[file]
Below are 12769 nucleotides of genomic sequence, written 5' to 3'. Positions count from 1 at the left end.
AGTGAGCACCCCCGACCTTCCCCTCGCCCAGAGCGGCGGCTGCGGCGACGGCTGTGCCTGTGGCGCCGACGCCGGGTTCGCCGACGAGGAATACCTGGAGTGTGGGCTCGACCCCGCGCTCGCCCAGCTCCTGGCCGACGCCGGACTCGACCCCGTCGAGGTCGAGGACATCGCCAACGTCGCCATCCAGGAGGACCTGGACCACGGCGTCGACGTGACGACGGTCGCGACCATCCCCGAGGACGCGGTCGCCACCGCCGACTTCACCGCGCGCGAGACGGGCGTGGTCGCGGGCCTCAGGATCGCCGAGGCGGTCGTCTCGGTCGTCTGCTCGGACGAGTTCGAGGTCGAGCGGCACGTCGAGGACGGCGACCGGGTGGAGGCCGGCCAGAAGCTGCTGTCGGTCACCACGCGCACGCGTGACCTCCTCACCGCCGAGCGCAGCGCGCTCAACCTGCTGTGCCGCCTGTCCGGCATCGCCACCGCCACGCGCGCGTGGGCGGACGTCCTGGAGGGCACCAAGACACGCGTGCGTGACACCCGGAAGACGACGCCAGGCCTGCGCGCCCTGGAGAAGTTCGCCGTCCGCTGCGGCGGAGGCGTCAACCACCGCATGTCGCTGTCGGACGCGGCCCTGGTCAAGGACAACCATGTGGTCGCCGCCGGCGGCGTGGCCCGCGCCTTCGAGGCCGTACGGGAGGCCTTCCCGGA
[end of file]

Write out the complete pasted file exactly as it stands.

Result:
Below are 12769 nucleotides of genomic sequence, written 5' to 3'. Positions count from 1 at the left end.
AGTGAGCACCCCCGACCTTCCCCTCGCCCAGAGCGGCGGCTGCGGCGACGGCTGTGCCTGTGGCGCCGACGCCGGGTTCGCCGACGAGGAATACCTGGAGTGTGGGCTCGACCCCGCGCTCGCCCAGCTCCTGGCCGACGCCGGACTCGACCCCGTCGAGGTCGAGGACATCGCCAACGTCGCCATCCAGGAGGACCTGGACCACGGCGTCGACGTGACGACGGTCGCGACCATCCCCGAGGACGCGGTCGCCACCGCCGACTTCACCGCGCGCGAGACGGGCGTGGTCGCGGGCCTCAGGATCGCCGAGGCGGTCGTCTCGGTCGTCTGCTCGGACGAGTTCGAGGTCGAGCGGCACGTCGAGGACGGCGACCGGGTGGAGGCCGGCCAGAAGCTGCTGTCGGTCACCACGCGCACGCGTGACCTCCTCACCGCCGAGCGCAGCGCGCTCAACCTGCTGTGCCGCCTGTCCGGCATCGCCACCGCCACGCGCGCGTGGGCGGACGTCCTGGAGGGCACCAAGACACGCGTGCGTGACACCCGGAAGACGACGCCAGGCCTGCGCGCCCTGGAGAAGTTCGCCGTCCGCTGCGGCGGAGGCGTCAACCACCGCATGTCGCTGTCGGACGCGGCCCTGGTCAAGGACAACCATGTGGTCGCCGCCGGCGGCGTGGCCCGCGCCTTCGAGGCCGTACGGGAGGCCTTCCCGGA